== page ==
Our Stories


Robert Watt






25 April 1929


Listing Category

Listing Details

Main Image


Station Officer Robert Watt (1879 – April 25th 1929),  leaves a wife and a family of two

He was killed in a fire tragedy on corner of South Bridge and Chamber Street. The sudden “charging” of a high pressure hose knocked him off his balance, and he fell 45ft. into a blazing ventilation shaft. He had been promoted to brigade headquarters from the Stockbridge division only two weeks before.

Joined EFB 1907/ promoted to Acting Chief Fireman 9/1/1915/ made Chief Fireman 24/5/1916. Designation changed from Chief Fireman to Station Officer. Stationed at Stockbridge Fire Station at the time of his death

Watt met his death whilst dealing with a fire on South Bridge near to its junction with Chambers Street in a premises known as the Central Arcade Company.

Watt and two firemen were posted on the roof of the Central Arcade to the rear of the building with a 3½ inch diameter hose. As they were too close to project water into the burning building, they were ordered to move back by Third Officer Swanson, the officer who posted them on the roof.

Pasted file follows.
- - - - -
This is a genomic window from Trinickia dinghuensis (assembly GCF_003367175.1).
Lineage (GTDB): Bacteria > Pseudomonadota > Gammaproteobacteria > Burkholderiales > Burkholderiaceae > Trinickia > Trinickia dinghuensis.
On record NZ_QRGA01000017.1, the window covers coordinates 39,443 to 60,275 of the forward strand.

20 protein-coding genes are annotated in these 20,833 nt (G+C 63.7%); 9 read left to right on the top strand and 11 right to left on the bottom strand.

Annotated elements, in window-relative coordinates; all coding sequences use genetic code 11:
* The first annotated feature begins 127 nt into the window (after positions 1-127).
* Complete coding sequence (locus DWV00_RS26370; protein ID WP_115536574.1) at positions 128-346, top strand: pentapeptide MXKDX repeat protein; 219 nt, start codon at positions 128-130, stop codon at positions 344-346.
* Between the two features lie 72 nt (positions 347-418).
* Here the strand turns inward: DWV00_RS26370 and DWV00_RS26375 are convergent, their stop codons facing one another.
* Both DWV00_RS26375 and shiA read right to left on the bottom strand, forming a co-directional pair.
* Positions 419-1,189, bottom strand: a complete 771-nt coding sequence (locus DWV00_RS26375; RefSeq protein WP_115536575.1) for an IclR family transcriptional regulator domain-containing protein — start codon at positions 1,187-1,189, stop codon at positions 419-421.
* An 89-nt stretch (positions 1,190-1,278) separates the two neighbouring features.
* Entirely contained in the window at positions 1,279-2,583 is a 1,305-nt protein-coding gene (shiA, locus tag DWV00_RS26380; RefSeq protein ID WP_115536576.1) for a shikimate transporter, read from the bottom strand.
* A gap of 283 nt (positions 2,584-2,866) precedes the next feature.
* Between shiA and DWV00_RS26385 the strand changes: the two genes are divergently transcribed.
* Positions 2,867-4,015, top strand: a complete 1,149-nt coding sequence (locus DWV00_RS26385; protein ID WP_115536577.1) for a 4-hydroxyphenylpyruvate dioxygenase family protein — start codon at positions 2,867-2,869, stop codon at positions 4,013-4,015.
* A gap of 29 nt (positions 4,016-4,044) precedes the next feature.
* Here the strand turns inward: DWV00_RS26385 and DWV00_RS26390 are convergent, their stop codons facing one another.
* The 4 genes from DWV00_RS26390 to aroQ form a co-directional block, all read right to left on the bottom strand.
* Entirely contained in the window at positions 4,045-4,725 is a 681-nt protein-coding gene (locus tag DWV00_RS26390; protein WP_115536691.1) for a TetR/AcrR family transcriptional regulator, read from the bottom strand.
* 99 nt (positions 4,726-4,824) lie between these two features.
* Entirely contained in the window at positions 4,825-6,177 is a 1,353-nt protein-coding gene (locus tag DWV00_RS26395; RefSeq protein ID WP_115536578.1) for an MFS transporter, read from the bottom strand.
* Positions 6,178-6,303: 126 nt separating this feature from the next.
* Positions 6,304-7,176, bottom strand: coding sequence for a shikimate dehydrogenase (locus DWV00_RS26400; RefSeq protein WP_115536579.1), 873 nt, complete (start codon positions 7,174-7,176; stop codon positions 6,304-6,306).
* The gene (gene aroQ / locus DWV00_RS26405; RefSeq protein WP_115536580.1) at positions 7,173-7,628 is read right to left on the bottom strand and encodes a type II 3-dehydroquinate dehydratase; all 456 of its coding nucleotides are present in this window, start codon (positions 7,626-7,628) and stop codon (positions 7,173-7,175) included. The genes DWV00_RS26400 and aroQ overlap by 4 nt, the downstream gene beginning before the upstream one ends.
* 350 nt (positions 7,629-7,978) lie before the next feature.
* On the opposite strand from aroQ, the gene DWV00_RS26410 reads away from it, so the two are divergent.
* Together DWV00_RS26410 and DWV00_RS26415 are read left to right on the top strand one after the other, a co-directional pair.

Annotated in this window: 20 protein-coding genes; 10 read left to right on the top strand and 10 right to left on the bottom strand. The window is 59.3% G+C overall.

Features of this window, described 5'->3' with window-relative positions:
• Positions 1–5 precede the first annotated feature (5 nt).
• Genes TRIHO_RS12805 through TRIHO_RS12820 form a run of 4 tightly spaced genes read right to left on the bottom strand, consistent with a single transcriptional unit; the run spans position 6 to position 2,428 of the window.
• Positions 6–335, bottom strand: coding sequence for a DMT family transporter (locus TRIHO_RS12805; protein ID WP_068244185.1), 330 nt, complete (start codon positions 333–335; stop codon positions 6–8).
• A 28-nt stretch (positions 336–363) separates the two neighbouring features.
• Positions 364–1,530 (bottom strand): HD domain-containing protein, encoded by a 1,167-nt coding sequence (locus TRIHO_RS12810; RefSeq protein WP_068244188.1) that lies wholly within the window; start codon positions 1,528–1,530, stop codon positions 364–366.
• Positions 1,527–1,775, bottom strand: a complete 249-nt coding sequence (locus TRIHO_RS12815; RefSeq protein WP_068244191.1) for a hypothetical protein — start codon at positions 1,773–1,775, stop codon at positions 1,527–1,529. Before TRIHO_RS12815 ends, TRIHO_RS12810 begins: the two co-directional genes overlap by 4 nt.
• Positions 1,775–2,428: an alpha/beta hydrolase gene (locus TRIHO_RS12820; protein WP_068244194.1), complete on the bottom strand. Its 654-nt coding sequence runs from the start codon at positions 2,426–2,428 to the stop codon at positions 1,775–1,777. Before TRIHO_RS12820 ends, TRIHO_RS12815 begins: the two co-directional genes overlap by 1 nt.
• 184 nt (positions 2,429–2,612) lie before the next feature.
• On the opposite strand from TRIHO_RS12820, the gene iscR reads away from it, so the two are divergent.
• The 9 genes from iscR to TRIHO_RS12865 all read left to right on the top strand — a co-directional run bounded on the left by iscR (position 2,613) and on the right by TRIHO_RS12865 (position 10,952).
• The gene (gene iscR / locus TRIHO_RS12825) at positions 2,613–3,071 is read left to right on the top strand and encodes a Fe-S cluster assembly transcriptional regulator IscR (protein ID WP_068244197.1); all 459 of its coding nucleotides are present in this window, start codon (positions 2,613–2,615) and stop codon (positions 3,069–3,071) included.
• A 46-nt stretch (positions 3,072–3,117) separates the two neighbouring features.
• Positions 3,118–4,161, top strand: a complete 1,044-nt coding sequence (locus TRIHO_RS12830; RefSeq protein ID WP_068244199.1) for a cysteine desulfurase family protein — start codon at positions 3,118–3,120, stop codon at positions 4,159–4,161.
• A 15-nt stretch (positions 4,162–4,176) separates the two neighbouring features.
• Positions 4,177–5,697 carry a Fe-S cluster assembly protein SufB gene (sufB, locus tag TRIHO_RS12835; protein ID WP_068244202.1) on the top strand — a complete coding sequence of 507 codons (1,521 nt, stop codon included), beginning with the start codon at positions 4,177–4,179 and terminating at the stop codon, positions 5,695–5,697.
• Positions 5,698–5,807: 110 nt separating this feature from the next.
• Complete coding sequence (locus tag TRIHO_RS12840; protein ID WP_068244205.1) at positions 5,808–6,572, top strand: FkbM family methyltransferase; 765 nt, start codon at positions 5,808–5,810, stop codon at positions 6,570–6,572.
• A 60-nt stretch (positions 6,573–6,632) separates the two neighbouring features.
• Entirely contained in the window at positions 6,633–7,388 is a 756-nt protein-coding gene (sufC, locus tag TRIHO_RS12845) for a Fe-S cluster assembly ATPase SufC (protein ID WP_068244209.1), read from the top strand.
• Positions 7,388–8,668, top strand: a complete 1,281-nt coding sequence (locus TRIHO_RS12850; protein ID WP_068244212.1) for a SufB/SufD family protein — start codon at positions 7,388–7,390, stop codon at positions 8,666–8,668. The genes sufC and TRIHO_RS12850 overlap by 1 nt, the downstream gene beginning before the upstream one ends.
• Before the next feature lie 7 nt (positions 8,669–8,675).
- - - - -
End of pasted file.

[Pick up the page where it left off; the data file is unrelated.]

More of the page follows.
As the group moved back, dragging the hose, Watt came up against a cupola, which prevented him from working. As he let go of the hose, it took command of the two firefighters and threw then against the cupola.

Watt was struck in the middle by the full force of the water jet, which was approximately 90 lb per sq.in., causing him to somersault and fall head first into the ‘well’ of the building.

Lieutenants Swanson and Imrie reportedly search the building, in dangerous conditions, for two hours trying to locate Stn O Watt.

Stn O Watt’s body was finally observed lying in approximately four foot of water with debris across him, within the well of the building. A fireman was lowered down on ropes and the body was tied on and recovered.

Cause of death was recorded as the result of a fractured skull and it was further recorded that there was no sign of burning or suffocation.

The funeral cortege, consisting of a fire engine bearing the coffin atop which was Stn O Watt’s helmet and axe and a second appliance, which carried the wreaths which could not be accommodated on the first appliance, left Brigade Headquarters at Lauriston Place and proceeded to North Merchiston Cemetery.

As the cortege passed Angle Park Fire Station, near to the cemetery gates, the station complement lined up outside to pay their last respects.

A Police piper played a lament at the graveside as old members of the Edinburgh Fire Brigade bore the coffin to its final resting place.